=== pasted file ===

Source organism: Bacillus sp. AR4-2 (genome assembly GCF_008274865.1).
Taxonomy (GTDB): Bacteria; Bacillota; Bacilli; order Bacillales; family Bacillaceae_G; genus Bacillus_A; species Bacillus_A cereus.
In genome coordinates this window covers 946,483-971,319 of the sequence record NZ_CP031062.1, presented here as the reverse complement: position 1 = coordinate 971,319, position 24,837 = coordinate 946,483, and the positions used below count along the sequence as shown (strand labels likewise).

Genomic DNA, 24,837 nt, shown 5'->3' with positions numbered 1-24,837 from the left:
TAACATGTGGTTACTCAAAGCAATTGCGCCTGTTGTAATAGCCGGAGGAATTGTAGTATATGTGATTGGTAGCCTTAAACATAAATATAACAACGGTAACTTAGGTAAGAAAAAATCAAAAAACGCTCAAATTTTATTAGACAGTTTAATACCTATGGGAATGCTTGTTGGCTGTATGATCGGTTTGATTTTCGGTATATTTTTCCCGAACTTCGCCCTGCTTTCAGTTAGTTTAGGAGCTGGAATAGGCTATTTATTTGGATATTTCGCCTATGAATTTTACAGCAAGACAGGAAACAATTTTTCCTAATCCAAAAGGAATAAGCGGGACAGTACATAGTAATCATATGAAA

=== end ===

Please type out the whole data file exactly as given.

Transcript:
Source organism: Bacillus sp. AR4-2 (genome assembly GCF_008274865.1).
Taxonomy (GTDB): Bacteria; Bacillota; Bacilli; order Bacillales; family Bacillaceae_G; genus Bacillus_A; species Bacillus_A cereus.
In genome coordinates this window covers 946,483-971,319 of the sequence record NZ_CP031062.1, presented here as the reverse complement: position 1 = coordinate 971,319, position 24,837 = coordinate 946,483, and the positions used below count along the sequence as shown (strand labels likewise).

Genomic DNA, 24,837 nt, shown 5'->3' with positions numbered 1-24,837 from the left:
TAACATGTGGTTACTCAAAGCAATTGCGCCTGTTGTAATAGCCGGAGGAATTGTAGTATATGTGATTGGTAGCCTTAAACATAAATATAACAACGGTAACTTAGGTAAGAAAAAATCAAAAAACGCTCAAATTTTATTAGACAGTTTAATACCTATGGGAATGCTTGTTGGCTGTATGATCGGTTTGATTTTCGGTATATTTTTCCCGAACTTCGCCCTGCTTTCAGTTAGTTTAGGAGCTGGAATAGGCTATTTATTTGGATATTTCGCCTATGAATTTTACAGCAAGACAGGAAACAATTTTTCCTAATCCAAAAGGAATAAGCGGGACAGTACATAGTAATCATATGAAA